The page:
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Thursday, October 2, 2014

Maybe not in Pennsylvania or Illinois, but NOW is by far the best planting time in north Texas

In north Texas, the very best time to plant is NOW. Not in the spring like up north. If you’re new to Texas, this may come as a surprise. But if you’ve been planting things here for several years (like me) you’ve learned to follow Mother Nature’s example. So, if you want to attract birds next spring, plant hardy birdscape plants now.

All of the most hardy and effective plants are Texas natives.  I’ve had the most success with the woody, perennial kind, including shrubs and trees. Of course, you won’t actually see growth until next year, but the roots will be growing like crazy all winter. Choose the right plants and I’m positive that birds will hang out in your yard.

It has to do with the fact that plant roots can’t grow through frozen soil.  Here, the ground may freeze a quarter inch deep (if at all). Even then the ground is thawed by mid-afternoon. All woody trees and shrubs do best if planted now. Also all ground covers and most flowers – all but the very tender species that could be killed by a long, hard frost (if we have one) Up north the ground may freeze solid many inches deep, possibly all winter long.  And “up north” is where gardening advice columns were written, originally.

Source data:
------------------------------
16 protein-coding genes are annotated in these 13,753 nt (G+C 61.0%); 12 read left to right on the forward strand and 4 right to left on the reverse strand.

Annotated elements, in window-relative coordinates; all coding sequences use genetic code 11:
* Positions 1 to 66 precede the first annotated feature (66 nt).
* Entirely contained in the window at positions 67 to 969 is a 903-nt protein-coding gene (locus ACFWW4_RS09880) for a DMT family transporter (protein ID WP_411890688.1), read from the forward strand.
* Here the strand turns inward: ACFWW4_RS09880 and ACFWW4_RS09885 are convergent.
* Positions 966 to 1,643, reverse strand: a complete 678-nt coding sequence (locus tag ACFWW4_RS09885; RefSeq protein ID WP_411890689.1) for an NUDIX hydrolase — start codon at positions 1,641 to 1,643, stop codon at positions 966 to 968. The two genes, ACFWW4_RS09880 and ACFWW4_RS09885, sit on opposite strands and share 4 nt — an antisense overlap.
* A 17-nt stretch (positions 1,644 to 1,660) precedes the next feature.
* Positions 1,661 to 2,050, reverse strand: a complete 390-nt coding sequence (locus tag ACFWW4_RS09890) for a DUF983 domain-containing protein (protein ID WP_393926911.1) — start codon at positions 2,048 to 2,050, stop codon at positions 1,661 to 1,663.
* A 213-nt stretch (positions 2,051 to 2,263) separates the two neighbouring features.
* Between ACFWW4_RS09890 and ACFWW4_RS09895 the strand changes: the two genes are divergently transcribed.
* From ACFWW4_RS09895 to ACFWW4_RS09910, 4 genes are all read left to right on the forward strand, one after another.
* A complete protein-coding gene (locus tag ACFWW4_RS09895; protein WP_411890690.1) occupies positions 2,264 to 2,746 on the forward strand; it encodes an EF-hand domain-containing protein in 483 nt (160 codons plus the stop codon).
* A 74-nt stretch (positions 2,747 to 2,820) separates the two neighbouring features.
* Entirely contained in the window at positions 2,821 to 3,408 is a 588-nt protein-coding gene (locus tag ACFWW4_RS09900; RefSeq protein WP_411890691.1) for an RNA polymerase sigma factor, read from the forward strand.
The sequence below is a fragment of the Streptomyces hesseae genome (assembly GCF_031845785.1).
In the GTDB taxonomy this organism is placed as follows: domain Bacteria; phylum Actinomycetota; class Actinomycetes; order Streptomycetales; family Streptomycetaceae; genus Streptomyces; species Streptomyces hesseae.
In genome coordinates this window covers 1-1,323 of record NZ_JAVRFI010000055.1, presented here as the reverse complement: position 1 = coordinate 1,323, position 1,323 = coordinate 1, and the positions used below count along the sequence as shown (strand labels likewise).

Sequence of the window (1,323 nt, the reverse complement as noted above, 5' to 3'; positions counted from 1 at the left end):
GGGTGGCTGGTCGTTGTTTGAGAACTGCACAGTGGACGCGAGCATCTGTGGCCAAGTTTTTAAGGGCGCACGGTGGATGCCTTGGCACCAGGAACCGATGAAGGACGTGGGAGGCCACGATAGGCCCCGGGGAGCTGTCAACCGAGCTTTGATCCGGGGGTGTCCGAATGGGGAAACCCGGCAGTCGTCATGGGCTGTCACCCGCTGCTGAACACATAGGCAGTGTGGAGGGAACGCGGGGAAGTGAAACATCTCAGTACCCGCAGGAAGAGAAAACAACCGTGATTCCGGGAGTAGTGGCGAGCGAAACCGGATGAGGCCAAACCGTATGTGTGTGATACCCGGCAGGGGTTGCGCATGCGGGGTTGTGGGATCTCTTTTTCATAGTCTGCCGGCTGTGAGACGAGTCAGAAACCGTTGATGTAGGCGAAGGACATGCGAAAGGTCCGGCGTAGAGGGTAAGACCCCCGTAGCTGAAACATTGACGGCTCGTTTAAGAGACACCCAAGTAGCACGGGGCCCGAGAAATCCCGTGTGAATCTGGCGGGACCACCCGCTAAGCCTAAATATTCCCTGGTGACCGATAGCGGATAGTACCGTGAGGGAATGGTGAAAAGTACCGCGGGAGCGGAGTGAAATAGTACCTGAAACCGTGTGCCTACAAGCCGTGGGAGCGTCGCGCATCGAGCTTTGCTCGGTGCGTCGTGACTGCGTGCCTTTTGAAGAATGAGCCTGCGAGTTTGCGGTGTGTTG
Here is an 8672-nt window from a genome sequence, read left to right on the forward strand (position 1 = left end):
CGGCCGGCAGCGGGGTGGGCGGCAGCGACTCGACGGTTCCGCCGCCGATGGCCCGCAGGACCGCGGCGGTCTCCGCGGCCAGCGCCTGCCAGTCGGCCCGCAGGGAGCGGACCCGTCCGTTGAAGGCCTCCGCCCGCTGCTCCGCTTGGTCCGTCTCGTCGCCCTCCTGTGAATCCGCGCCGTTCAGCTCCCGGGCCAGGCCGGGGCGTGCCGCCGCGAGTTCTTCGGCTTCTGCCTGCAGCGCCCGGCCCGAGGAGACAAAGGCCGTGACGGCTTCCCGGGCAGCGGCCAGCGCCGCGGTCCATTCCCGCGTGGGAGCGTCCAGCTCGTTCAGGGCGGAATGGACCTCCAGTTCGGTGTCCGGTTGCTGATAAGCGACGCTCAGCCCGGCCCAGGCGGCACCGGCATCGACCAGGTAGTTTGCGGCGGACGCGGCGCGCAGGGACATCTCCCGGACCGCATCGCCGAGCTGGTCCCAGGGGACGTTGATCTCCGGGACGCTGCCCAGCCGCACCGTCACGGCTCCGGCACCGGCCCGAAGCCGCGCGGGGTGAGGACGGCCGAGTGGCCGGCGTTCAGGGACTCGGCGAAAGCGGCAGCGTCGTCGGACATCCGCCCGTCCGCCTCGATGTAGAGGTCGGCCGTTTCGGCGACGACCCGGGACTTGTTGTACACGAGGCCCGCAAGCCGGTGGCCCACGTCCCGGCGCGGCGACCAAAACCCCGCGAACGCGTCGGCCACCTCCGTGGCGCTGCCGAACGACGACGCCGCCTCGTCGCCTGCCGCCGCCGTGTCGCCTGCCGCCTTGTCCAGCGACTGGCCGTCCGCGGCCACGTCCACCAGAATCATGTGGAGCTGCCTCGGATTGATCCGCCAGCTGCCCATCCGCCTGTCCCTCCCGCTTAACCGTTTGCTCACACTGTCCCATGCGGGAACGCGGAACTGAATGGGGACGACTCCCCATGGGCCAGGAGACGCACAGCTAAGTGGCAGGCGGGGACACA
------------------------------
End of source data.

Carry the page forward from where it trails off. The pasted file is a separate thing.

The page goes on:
Sumac & friend

My favorites, to plant now, include mistflower, Mexican plum, beautyberry, sumac, lantana, flame acanthus, Maximillian sunflower and several prairie grasses. Don’t forget the mulch!


What’s vertical migration?       Unlike regular bird migration which involves flying south for hundreds of miles, vertical migrants may just fly down a slope. They may make the short journey from a mountain down to the valley floor. Thus they spend the winter in better weather conditions, and with more available food, that isn't covered up by ice and snow. 



OWEN YOST, in addition to being a blogger, is a licensed Landscape Architect emeritus who has lived and worked in north Texas for over 30 years. He is the recipient of a Lifetime Achievement Award of the Native Plant Society of Texas, and is a member of the American Society of Landscape Architects (ASLA), International Federation of Landscape Architects, National Wildlife Federation and the Audubon Society. His office is at in Denton.

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